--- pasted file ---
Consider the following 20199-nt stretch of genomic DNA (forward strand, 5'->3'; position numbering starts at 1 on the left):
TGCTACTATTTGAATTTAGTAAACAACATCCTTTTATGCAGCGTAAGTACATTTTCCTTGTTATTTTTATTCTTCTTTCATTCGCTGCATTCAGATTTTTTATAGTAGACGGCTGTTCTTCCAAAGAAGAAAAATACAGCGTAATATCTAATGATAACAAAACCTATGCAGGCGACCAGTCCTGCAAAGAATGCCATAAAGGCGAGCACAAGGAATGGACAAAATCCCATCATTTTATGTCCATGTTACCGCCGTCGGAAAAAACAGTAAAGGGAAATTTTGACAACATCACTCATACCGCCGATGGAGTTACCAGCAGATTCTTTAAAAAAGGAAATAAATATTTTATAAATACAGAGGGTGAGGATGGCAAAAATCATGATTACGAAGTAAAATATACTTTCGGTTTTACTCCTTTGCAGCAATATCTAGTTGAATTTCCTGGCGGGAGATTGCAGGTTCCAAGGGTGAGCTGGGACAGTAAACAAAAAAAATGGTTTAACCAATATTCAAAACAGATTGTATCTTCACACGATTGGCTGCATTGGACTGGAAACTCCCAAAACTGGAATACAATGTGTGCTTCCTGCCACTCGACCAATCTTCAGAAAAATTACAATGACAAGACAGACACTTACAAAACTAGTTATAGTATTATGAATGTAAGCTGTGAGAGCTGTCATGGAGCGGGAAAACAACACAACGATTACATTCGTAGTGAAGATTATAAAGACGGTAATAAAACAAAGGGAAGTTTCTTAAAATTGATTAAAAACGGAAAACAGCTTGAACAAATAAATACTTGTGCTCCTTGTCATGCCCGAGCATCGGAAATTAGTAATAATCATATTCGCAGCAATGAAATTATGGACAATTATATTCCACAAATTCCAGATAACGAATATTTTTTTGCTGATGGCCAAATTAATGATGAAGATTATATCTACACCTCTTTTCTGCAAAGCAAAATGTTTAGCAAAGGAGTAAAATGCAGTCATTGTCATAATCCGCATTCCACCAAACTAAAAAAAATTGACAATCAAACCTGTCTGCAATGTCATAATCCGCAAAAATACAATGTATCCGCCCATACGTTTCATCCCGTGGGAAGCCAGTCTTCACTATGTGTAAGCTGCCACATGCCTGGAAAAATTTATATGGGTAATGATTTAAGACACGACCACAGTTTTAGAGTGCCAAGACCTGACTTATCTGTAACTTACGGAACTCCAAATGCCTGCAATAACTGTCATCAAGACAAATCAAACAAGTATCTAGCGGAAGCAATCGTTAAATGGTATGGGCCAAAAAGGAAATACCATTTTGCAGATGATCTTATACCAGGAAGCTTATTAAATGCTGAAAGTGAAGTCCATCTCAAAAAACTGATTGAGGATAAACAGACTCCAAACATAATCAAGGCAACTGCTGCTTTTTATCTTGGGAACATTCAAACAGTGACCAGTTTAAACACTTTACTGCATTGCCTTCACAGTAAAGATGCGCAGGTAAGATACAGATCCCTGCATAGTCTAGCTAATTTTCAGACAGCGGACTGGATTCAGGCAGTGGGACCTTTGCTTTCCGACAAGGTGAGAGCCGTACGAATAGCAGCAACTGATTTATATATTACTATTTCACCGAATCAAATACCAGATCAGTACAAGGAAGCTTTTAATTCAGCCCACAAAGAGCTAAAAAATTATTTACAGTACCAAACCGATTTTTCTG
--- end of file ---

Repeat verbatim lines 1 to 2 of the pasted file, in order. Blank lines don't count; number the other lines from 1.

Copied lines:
Consider the following 20199-nt stretch of genomic DNA (forward strand, 5'->3'; position numbering starts at 1 on the left):
TGCTACTATTTGAATTTAGTAAACAACATCCTTTTATGCAGCGTAAGTACATTTTCCTTGTTATTTTTATTCTTCTTTCATTCGCTGCATTCAGATTTTTTATAGTAGACGGCTGTTCTTCCAAAGAAGAAAAATACAGCGTAATATCTAATGATAACAAAACCTATGCAGGCGACCAGTCCTGCAAAGAATGCCATAAAGGCGAGCACAAGGAATGGACAAAATCCCATCATTTTATGTCCATGTTACCGCCGTCGGAAAAAACAGTAAAGGGAAATTTTGACAACATCACTCATACCGCCGATGGAGTTACCAGCAGATTCTTTAAAAAAGGAAATAAATATTTTATAAATACAGAGGGTGAGGATGGCAAAAATCATGATTACGAAGTAAAATATACTTTCGGTTTTACTCCTTTGCAGCAATATCTAGTTGAATTTCCTGGCGGGAGATTGCAGGTTCCAAGGGTGAGCTGGGACAGTAAACAAAAAAAATGGTTTAACCAATATTCAAAACAGATTGTATCTTCACACGATTGGCTGCATTGGACTGGAAACTCCCAAAACTGGAATACAATGTGTGCTTCCTGCCACTCGACCAATCTTCAGAAAAATTACAATGACAAGACAGACACTTACAAAACTAGTTATAGTATTATGAATGTAAGCTGTGAGAGCTGTCATGGAGCGGGAAAACAACACAACGATTACATTCGTAGTGAAGATTATAAAGACGGTAATAAAACAAAGGGAAGTTTCTTAAAATTGATTAAAAACGGAAAACAGCTTGAACAAATAAATACTTGTGCTCCTTGTCATGCCCGAGCATCGGAAATTAGTAATAATCATATTCGCAGCAATGAAATTATGGACAATTATATTCCACAAATTCCAGATAACGAATATTTTTTTGCTGATGGCCAAATTAATGATGAAGATTATATCTACACCTCTTTTCTGCAAAGCAAAATGTTTAGCAAAGGAGTAAAATGCAGTCATTGTCATAATCCGCATTCCACCAAACTAAAAAAAATTGACAATCAAACCTGTCTGCAATGTCATAATCCGCAAAAATACAATGTATCCGCCCATACGTTTCATCCCGTGGGAAGCCAGTCTTCACTATGTGTAAGCTGCCACATGCCTGGAAAAATTTATATGGGTAATGATTTAAGACACGACCACAGTTTTAGAGTGCCAAGACCTGACTTATCTGTAACTTACGGAACTCCAAATGCCTGCAATAACTGTCATCAAGACAAATCAAACAAGTATCTAGCGGAAGCAATCGTTAAATGGTATGGGCCAAAAAGGAAATACCATTTTGCAGATGATCTTATACCAGGAAGCTTATTAAATGCTGAAAGTGAAGTCCATCTCAAAAAACTGATTGAGGATAAACAGACTCCAAACATAATCAAGGCAACTGCTGCTTTTTATCTTGGGAACATTCAAACAGTGACCAGTTTAAACACTTTACTGCATTGCCTTCACAGTAAAGATGCGCAGGTAAGATACAGATCCCTGCATAGTCTAGCTAATTTTCAGACAGCGGACTGGATTCAGGCAGTGGGACCTTTGCTTTCCGACAAGGTGAGAGCCGTACGAATAGCAGCAACTGATTTATATATTACTATTTCACCGAATCAAATACCAGATCAGTACAAGGAAGCTTTTAATTCAGCCCACAAAGAGCTAAAAAATTATTTACAGTACCAAACCGATTTTTCTG